One would have thought that these sorts of Cold War-era political prisoner releases would have long ago been consigned to the dustbin of history, but alas not so in Cuba, which has been frozen in time under the Castro brothers’ despotism for pretty much five decades.

Freedom for the prisoners is, of course, welcome for their sake and that of their families, but in the broader context it is meaningless as far as heralding a new dawn in Stalinist Cuba. The same laws and repressive apparatus that make it illegal to do anything in Cuba except praise the Castros are still in place and could be used again tomorrow to jail those very same prisoners who do not accept the regime’s "invitation" to leave the island.

The prisoner release is instead indicative of a regime increasingly desperate to change a very negative narrative that has developed over the past year. From the arrest of American Alan Gross for providing internet access to an apolitical civil society group, to the February 23rd death of dissident Orlando Zapata Tamayo after a 75-day hunger strike, to increasing international recognition of the "Ladies in White" — wives and mothers of political prisoners who peacefully march in Havana on behalf of their husbands and sons (that is, when not attacked by government goons) — to the current high-profile hunger strike of dissident Guillermo Fariñas, the regime was clearly losing control of events and making it extremely difficult for the likes of Spain and other international enablers to preach accommodation and appeasement of the regime.

The regime’s decision to trot out an ailing Fidel Castro this past weekend is also part of this narrative-changing effort, as it tries to rally the international faithful while diverting attention from the misery it continues to foist on the Cuban people. The signal to the Cuban population couldn’t have been more overt: The Old Man is still around, so don’t get any ideas that any deeper changes are forthcoming.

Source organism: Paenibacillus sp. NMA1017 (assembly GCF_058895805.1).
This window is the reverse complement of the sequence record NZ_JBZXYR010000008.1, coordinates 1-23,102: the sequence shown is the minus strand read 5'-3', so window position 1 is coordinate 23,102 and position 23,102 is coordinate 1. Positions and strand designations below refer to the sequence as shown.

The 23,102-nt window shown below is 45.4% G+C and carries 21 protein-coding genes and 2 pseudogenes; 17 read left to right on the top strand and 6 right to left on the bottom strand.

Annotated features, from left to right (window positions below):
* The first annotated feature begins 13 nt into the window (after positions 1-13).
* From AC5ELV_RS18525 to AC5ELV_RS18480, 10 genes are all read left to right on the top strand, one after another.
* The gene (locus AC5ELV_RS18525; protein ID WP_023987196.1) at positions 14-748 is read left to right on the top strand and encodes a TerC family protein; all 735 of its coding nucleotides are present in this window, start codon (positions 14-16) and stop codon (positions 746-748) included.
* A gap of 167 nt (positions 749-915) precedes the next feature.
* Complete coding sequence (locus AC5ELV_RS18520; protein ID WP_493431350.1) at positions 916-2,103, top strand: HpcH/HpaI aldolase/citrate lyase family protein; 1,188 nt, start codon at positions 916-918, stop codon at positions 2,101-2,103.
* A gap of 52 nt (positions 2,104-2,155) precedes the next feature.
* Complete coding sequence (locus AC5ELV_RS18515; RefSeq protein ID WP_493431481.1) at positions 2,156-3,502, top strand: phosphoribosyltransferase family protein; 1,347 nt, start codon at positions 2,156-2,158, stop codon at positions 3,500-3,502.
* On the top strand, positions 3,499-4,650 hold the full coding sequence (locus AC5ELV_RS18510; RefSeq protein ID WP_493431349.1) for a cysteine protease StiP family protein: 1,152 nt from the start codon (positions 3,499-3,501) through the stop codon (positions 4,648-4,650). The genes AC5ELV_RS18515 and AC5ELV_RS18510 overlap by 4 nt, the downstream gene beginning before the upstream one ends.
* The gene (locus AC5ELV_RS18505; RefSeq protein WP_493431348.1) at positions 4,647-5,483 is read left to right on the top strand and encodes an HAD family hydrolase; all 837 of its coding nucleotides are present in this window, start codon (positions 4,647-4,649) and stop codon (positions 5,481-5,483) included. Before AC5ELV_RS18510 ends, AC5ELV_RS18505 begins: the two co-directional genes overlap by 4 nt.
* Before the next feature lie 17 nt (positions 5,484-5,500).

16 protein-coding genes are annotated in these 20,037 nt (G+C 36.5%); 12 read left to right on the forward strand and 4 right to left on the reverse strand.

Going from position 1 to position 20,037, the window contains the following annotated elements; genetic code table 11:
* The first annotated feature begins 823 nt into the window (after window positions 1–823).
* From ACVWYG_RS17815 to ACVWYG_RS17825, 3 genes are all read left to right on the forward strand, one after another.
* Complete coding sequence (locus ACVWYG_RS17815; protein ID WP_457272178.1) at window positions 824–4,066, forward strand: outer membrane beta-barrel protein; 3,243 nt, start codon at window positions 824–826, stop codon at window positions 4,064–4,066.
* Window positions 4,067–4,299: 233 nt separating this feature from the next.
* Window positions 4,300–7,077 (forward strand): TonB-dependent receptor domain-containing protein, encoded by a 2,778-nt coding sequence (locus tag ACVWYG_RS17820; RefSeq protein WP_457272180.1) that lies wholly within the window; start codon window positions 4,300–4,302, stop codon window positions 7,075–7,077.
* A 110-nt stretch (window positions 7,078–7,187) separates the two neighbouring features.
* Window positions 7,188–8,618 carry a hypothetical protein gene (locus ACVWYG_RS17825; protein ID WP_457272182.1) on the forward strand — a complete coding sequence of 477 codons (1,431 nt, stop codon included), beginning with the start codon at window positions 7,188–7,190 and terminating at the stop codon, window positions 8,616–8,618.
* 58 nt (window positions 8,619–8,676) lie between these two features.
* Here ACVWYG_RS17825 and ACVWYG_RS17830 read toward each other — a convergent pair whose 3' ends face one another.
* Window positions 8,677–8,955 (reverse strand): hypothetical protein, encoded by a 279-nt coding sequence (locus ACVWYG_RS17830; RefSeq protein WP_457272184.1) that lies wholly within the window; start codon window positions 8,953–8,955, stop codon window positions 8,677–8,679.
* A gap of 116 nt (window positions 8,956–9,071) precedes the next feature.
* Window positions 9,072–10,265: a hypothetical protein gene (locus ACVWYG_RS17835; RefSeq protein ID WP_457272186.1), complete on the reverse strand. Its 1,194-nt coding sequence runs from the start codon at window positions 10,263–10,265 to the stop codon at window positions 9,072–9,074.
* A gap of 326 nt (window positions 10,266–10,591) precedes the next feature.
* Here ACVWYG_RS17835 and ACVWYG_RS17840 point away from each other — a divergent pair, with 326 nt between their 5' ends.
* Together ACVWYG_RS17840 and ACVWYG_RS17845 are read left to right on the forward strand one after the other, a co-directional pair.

As noted above, many critics of U.S. policy towards the Castro regime nevertheless argue that the prisoner release demands a policy response from the United States. Our "credibility" is at stake, they say. No, it isn’t. Rewarding the regime for a self-serving tactical maneuver that could be reversed at any time would be counterproductive and a waste of the leverage the United States does possess to push for fundamental reforms in the best interests of all 11,000,000 Cuban political prisoners.

José R. Cárdenas was acting assistant administrator for Latin America at the U.S. Agency for International Development in the George W. Bush administration.

More from Foreign Policy

The Taliban delegation leaves the hotel after meeting with representatives of Russia, China, the United States, Pakistan, Afghanistan, and Qatar in Moscow on March 19.

China and the Taliban Begin Their Romance

Beijing has its eyes set on using Afghanistan as a strategic corridor once U.S. troops are out of the way.

An Afghan security member pours gasoline over a pile of seized drugs and alcoholic drinks

The Taliban Are Breaking Bad

Meth is even more profitable than heroin—and is turbocharging the insurgency.

Sviatlana Tsikhanouskaya addresses the U.N. Security Council from her office in Vilnius, Lithuania, on Sept. 4, 2020.

Belarus’s Unlikely New Leader

Sviatlana Tsikhanouskaya didn’t set out to challenge a brutal dictatorship.

Taliban spokesperson Zabihullah Mujahid

What the Taliban Takeover Means for India

Kabul’s swift collapse leaves New Delhi with significant security concerns.